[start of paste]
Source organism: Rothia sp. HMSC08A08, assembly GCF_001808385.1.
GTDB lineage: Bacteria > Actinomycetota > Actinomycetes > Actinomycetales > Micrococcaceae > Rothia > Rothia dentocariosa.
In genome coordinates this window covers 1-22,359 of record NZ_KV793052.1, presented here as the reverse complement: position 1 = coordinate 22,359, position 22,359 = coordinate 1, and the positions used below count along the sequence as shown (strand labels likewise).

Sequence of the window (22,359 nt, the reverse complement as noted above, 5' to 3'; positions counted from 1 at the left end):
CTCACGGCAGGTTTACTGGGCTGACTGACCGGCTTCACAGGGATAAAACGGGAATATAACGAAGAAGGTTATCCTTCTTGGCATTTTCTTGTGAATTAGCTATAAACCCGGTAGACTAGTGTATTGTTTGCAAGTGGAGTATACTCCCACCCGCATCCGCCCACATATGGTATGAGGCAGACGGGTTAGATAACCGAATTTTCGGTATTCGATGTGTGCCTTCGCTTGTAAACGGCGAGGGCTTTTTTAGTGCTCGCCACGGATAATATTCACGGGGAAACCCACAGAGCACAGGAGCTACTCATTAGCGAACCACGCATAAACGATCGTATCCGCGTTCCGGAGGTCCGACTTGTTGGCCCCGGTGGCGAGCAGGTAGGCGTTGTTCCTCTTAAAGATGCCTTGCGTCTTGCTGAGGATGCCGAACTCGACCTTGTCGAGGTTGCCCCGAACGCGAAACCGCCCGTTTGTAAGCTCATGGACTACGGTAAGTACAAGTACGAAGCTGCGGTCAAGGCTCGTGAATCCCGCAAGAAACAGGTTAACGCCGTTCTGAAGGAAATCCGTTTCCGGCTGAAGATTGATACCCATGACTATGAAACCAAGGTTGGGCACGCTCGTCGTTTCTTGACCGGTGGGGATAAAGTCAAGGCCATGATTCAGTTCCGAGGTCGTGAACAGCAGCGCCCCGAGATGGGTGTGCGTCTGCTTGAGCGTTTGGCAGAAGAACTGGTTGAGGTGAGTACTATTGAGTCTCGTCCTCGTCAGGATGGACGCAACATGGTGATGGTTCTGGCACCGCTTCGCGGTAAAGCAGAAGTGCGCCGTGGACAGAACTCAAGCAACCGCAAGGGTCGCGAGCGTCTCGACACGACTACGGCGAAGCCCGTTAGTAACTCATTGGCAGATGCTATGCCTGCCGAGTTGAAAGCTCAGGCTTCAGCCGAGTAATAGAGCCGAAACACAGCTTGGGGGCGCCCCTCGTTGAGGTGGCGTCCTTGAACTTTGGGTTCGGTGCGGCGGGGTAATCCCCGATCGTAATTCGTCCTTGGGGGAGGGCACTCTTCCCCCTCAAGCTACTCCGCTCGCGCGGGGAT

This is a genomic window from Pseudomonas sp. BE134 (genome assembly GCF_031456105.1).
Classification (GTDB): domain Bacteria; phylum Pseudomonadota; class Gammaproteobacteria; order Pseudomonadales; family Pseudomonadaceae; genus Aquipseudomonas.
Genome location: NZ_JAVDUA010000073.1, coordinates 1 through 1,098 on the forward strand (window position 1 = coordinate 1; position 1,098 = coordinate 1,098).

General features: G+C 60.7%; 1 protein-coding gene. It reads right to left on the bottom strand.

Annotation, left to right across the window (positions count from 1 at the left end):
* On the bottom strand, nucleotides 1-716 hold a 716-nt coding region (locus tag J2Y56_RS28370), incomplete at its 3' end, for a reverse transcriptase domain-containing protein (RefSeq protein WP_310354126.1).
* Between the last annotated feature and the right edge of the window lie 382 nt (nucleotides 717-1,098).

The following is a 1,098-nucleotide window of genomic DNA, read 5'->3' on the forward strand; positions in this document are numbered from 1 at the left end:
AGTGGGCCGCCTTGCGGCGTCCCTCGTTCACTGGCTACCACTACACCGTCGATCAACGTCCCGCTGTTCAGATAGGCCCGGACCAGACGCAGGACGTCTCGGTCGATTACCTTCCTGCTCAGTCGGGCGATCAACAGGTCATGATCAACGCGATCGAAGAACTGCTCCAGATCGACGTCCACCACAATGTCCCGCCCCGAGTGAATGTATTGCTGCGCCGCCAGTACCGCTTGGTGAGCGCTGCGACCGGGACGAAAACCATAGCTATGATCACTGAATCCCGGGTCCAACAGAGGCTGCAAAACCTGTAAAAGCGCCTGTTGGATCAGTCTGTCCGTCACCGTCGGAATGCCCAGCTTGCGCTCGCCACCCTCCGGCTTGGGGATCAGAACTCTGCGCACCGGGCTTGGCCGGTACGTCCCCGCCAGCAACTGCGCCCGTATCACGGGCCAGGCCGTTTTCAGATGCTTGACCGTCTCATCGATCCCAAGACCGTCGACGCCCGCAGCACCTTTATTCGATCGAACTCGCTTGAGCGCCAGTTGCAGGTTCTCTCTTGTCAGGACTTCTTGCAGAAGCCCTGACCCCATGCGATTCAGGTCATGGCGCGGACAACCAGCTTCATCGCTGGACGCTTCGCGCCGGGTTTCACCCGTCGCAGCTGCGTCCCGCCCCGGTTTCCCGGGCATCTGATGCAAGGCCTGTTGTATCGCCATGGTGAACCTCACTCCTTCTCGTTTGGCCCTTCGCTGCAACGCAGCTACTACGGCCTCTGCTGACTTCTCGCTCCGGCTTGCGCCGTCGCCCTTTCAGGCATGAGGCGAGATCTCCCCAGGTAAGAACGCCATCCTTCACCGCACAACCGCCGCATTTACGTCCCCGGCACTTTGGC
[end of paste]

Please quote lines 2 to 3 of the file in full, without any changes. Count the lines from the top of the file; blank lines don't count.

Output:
GTDB lineage: Bacteria > Actinomycetota > Actinomycetes > Actinomycetales > Micrococcaceae > Rothia > Rothia dentocariosa.
In genome coordinates this window covers 1-22,359 of record NZ_KV793052.1, presented here as the reverse complement: position 1 = coordinate 22,359, position 22,359 = coordinate 1, and the positions used below count along the sequence as shown (strand labels likewise).